Jonathan Davis.
Jonathan Davis. (Courtesy photo)

Kirkland & Ellis has made another significant lateral hire, announcing Monday that Jonathan Davis, a promising young M&A partner, is joining the firm from Cravath, Swaine & Moore.

At Cravath, the 34-year-old Davis worked on teams that handled a stream of mega-deals. He was among the lawyers who represented Anheuser-Busch InBev in its $123 billion acquisition of SABMiller plc last year, and in 2015 he worked on a Cravath team that advised H.J. Heinz Co. in its $60 billion merger with Kraft Foods Group.

In an interview Monday, Davis said that he recently worked across the table from Kirkland on two deals. At Cravath, Davis was part of a team that represented Avon Products Inc. in a complex deal with Cerberus Capital Management, which Kirkland advised. He also helped Anheuser-Busch sell SABMiller’s Miller brands to Molson Coors Brewing Co., which Kirkland represented.

“I was very impressed with the people and organization they’re building here,” he said. “It’s a very energetic type of business-minded firm.”

Davis, who had spent his entire career at Cravath and made partner two years ago, also praised his former firm. “Cravath is a really great place. This has absolutely nothing to do with Cravath.”

The move is the second blow to Cravath’s M&A group this year. In April the firm lost star M&A partner Scott Barshay to Paul, Weiss, Rifkind, Wharton & Garrison, where he became global head of M&A.

Cravath and Kirkland had similar average profits-per-partner figures last year: Kirkland’s was $3.605 million; Cravath’s was $3.555 million. But Kirkland has a wider compensation range, which means its highest paid partners can make much more. Cravath still uses a relatively compressed compensation system, where the top partners make a little more than three times what the most junior partners make. At Kirkland, the ratio is at least eight-to-one.

That has helped to make Kirkland is one of the most aggressive firms in the lateral partner hiring market in recent years. Earlier this year, Kirkland lured top appellate lawyer Paul Clement to its fold by acquiring his entire 17-lawyer litigation boutique, Bancroft. The firm also snagged antitrust partner Matthew Reilly from Simpson Thacher & Bartlett this year.

“Jonathan is an extraordinarily bright, young M&A star and will be an invaluable addition to our top-tier M&A practice in New York,” said Jeffrey Hammes, chairman of Kirkland’s global management executive committee in a statement. A spokesperson for Cravath wished Davis well.

Contact the reporter at sbeck@alm.com. On Twitter: @susanmbeck

Kirkland & Ellis has made another significant lateral hire, announcing Monday that Jonathan Davis, a promising young M&A partner, is joining the firm from Cravath, Swaine & Moore .

At Cravath, the 34-year-old Davis worked on teams that handled a stream of mega-deals. He was among the lawyers who represented Anheuser-Busch InBev in its $123 billion acquisition of SABMiller plc last year, and in 2015 he worked on a Cravath team that advised H.J. Heinz Co. in its $60 billion merger with Kraft Foods Group.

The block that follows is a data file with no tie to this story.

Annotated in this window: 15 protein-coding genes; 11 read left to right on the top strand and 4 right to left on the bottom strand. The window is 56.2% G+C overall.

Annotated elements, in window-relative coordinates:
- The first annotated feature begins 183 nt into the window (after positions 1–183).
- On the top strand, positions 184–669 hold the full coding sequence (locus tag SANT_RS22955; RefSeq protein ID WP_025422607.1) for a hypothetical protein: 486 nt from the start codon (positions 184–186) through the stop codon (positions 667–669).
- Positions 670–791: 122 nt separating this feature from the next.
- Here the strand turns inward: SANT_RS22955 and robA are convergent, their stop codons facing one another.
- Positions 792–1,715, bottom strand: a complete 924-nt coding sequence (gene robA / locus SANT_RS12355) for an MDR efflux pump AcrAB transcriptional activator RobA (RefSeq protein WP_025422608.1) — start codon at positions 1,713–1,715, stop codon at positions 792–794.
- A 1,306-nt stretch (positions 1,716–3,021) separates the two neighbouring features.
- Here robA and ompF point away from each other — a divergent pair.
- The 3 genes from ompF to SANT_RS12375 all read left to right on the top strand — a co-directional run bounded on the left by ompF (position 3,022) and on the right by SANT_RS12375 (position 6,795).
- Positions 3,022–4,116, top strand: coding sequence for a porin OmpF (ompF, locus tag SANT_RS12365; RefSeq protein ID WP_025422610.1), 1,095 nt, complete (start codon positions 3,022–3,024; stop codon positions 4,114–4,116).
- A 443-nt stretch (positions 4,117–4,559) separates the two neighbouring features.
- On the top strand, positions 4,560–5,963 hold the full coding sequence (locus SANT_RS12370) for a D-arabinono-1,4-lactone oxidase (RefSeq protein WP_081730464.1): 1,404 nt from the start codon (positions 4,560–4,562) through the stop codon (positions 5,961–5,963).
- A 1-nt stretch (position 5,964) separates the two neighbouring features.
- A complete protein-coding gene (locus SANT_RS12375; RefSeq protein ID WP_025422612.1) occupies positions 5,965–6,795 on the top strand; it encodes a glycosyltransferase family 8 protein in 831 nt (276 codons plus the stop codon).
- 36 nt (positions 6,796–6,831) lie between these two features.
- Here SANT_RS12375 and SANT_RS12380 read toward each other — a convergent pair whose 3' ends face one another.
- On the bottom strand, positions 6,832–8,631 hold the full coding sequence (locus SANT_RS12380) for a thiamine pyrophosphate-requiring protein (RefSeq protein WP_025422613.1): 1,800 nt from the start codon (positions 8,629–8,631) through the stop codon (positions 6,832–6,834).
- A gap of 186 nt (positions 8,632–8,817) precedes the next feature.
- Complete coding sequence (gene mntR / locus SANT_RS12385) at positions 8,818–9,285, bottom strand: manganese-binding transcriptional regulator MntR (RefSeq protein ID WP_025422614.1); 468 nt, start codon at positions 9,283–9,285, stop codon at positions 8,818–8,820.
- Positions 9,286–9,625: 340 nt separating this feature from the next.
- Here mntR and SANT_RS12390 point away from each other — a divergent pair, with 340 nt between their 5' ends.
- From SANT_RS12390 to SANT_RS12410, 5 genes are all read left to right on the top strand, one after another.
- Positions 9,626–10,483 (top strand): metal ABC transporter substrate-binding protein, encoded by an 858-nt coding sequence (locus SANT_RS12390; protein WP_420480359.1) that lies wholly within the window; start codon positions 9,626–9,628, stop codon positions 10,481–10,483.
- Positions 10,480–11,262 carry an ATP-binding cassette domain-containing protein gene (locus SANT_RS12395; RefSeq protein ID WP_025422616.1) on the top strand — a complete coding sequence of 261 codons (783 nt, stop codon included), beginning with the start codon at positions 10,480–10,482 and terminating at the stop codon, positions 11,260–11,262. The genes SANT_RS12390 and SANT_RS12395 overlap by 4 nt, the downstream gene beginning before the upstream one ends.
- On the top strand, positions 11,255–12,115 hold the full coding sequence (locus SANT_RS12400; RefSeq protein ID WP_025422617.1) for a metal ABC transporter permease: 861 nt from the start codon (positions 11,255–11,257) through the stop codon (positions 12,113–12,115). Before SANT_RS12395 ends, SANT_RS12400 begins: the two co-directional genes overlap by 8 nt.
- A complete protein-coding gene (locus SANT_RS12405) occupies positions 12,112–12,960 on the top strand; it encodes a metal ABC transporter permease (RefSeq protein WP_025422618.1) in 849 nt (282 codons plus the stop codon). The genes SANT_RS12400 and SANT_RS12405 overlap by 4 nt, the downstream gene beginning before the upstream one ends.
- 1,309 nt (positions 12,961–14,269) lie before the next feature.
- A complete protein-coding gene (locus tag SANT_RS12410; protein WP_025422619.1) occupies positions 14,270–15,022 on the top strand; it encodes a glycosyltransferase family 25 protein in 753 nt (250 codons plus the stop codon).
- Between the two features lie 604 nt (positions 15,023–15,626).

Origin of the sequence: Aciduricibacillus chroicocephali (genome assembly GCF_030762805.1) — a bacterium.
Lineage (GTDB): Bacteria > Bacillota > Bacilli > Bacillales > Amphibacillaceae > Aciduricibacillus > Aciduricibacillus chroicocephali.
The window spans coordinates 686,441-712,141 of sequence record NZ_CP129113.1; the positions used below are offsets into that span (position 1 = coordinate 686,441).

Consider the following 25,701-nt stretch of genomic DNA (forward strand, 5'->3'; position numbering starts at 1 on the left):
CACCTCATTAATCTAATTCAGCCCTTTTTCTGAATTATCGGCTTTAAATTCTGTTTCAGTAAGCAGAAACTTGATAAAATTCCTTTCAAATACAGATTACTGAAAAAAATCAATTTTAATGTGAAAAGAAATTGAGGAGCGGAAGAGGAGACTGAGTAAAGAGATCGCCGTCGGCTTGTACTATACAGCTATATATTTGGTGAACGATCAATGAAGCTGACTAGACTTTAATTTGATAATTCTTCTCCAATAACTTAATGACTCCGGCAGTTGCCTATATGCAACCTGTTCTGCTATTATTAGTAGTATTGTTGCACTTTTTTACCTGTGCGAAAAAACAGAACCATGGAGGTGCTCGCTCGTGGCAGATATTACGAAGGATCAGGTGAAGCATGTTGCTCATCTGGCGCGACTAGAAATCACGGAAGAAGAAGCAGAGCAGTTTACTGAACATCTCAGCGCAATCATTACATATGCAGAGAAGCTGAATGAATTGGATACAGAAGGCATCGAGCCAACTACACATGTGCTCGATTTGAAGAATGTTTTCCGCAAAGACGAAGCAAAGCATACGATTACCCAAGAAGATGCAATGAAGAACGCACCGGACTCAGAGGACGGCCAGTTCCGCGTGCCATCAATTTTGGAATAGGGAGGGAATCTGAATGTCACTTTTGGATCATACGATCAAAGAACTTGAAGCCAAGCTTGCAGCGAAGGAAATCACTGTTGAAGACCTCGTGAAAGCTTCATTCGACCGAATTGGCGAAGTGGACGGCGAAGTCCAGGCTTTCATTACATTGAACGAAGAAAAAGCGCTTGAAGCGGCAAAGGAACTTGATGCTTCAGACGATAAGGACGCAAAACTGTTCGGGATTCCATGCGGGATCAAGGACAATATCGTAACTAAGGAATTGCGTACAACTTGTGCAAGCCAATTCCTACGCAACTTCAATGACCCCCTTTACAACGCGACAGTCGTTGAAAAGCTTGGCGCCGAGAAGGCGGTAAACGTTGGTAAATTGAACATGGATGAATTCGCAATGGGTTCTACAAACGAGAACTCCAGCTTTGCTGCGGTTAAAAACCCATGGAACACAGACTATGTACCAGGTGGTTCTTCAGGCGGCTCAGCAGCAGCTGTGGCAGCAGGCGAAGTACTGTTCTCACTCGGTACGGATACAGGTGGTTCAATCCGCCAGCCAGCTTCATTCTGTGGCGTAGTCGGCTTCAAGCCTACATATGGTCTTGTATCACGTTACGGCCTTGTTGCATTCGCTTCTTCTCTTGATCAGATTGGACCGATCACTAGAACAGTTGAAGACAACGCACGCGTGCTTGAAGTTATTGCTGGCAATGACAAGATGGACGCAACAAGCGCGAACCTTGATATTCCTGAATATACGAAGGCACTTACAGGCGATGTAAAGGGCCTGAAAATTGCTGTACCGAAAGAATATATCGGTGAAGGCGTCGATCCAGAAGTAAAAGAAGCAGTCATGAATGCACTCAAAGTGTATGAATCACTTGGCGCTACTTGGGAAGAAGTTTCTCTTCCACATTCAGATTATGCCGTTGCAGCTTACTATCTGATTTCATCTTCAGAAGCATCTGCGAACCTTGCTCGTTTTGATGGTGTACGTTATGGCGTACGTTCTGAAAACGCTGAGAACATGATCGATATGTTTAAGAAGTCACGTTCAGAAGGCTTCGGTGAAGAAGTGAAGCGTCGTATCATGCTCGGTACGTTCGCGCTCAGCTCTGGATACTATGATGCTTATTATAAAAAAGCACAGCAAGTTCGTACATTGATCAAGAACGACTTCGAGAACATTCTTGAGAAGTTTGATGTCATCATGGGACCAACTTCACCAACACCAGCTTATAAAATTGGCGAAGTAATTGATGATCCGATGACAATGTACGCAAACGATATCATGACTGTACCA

In an interview Monday, Davis said that he recently worked across the table from Kirkland on two deals. At Cravath, Davis was part of a team that represented Avon Products Inc. in a complex deal with Cerberus Capital Management, which Kirkland advised. He also helped Anheuser-Busch sell SABMiller’s Miller brands to Molson Coors Brewing Co., which Kirkland represented.

“I was very impressed with the people and organization they’re building here,” he said. “It’s a very energetic type of business-minded firm.”

Davis, who had spent his entire career at Cravath and made partner two years ago, also praised his former firm. “Cravath is a really great place. This has absolutely nothing to do with Cravath.”

The move is the second blow to Cravath’s M&A group this year. In April the firm lost star M&A partner Scott Barshay to Paul, Weiss, Rifkind, Wharton & Garrison , where he became global head of M&A.

Cravath and Kirkland had similar average profits-per-partner figures last year: Kirkland’s was $3.605 million; Cravath’s was $3.555 million. But Kirkland has a wider compensation range, which means its highest paid partners can make much more. Cravath still uses a relatively compressed compensation system, where the top partners make a little more than three times what the most junior partners make. At Kirkland, the ratio is at least eight-to-one.

That has helped to make Kirkland is one of the most aggressive firms in the lateral partner hiring market in recent years. Earlier this year, Kirkland lured top appellate lawyer Paul Clement to its fold by acquiring his entire 17-lawyer litigation boutique, Bancroft. The firm also snagged antitrust partner Matthew Reilly from Simpson Thacher & Bartlett this year.

“Jonathan is an extraordinarily bright, young M&A star and will be an invaluable addition to our top-tier M&A practice in New York ,” said Jeffrey Hammes, chairman of Kirkland’s global management executive committee in a statement. A spokesperson for Cravath wished Davis well.

Contact the reporter at sbeck@alm.com. On Twitter: @susanmbeck